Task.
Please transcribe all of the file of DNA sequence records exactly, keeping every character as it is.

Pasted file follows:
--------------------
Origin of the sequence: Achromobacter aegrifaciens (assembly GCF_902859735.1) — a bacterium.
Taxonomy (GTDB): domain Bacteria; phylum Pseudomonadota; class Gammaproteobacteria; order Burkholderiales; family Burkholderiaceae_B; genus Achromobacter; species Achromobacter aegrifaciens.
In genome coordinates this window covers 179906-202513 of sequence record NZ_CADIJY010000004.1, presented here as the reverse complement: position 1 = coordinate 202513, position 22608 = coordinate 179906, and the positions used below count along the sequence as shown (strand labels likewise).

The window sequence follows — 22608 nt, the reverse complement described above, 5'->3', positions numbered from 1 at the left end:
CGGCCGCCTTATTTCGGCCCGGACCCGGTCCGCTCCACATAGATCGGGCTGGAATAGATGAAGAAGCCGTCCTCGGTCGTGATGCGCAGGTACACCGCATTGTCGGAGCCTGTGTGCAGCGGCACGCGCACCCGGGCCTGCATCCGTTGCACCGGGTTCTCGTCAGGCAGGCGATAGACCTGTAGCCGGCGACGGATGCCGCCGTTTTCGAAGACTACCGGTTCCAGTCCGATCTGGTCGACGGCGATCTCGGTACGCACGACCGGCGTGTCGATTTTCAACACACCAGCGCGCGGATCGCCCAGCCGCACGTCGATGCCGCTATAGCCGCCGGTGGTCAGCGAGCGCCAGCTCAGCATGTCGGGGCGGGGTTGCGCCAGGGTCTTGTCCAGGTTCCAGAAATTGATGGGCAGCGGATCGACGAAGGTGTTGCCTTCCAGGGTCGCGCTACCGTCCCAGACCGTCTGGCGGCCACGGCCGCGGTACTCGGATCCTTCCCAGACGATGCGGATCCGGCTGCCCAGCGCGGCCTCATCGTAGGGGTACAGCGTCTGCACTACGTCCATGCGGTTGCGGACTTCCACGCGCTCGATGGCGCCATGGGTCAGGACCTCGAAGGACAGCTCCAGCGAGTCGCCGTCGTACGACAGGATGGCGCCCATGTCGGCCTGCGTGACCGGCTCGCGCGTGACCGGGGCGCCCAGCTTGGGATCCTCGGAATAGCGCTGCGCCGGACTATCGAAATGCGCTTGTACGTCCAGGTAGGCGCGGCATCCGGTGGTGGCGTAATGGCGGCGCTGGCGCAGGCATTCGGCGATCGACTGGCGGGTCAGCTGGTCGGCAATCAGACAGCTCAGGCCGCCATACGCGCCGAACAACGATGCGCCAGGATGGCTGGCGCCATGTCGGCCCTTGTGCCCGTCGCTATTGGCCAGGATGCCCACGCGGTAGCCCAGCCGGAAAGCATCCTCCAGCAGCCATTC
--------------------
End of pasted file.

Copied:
Origin of the sequence: Achromobacter aegrifaciens (assembly GCF_902859735.1) — a bacterium.
Taxonomy (GTDB): domain Bacteria; phylum Pseudomonadota; class Gammaproteobacteria; order Burkholderiales; family Burkholderiaceae_B; genus Achromobacter; species Achromobacter aegrifaciens.
In genome coordinates this window covers 179906-202513 of sequence record NZ_CADIJY010000004.1, presented here as the reverse complement: position 1 = coordinate 202513, position 22608 = coordinate 179906, and the positions used below count along the sequence as shown (strand labels likewise).

The window sequence follows — 22608 nt, the reverse complement described above, 5'->3', positions numbered from 1 at the left end:
CGGCCGCCTTATTTCGGCCCGGACCCGGTCCGCTCCACATAGATCGGGCTGGAATAGATGAAGAAGCCGTCCTCGGTCGTGATGCGCAGGTACACCGCATTGTCGGAGCCTGTGTGCAGCGGCACGCGCACCCGGGCCTGCATCCGTTGCACCGGGTTCTCGTCAGGCAGGCGATAGACCTGTAGCCGGCGACGGATGCCGCCGTTTTCGAAGACTACCGGTTCCAGTCCGATCTGGTCGACGGCGATCTCGGTACGCACGACCGGCGTGTCGATTTTCAACACACCAGCGCGCGGATCGCCCAGCCGCACGTCGATGCCGCTATAGCCGCCGGTGGTCAGCGAGCGCCAGCTCAGCATGTCGGGGCGGGGTTGCGCCAGGGTCTTGTCCAGGTTCCAGAAATTGATGGGCAGCGGATCGACGAAGGTGTTGCCTTCCAGGGTCGCGCTACCGTCCCAGACCGTCTGGCGGCCACGGCCGCGGTACTCGGATCCTTCCCAGACGATGCGGATCCGGCTGCCCAGCGCGGCCTCATCGTAGGGGTACAGCGTCTGCACTACGTCCATGCGGTTGCGGACTTCCACGCGCTCGATGGCGCCATGGGTCAGGACCTCGAAGGACAGCTCCAGCGAGTCGCCGTCGTACGACAGGATGGCGCCCATGTCGGCCTGCGTGACCGGCTCGCGCGTGACCGGGGCGCCCAGCTTGGGATCCTCGGAATAGCGCTGCGCCGGACTATCGAAATGCGCTTGTACGTCCAGGTAGGCGCGGCATCCGGTGGTGGCGTAATGGCGGCGCTGGCGCAGGCATTCGGCGATCGACTGGCGGGTCAGCTGGTCGGCAATCAGACAGCTCAGGCCGCCATACGCGCCGAACAACGATGCGCCAGGATGGCTGGCGCCATGTCGGCCCTTGTGCCCGTCGCTATTGGCCAGGATGCCCACGCGGTAGCCCAGCCGGAAAGCATCCTCCAGCAGCCATTC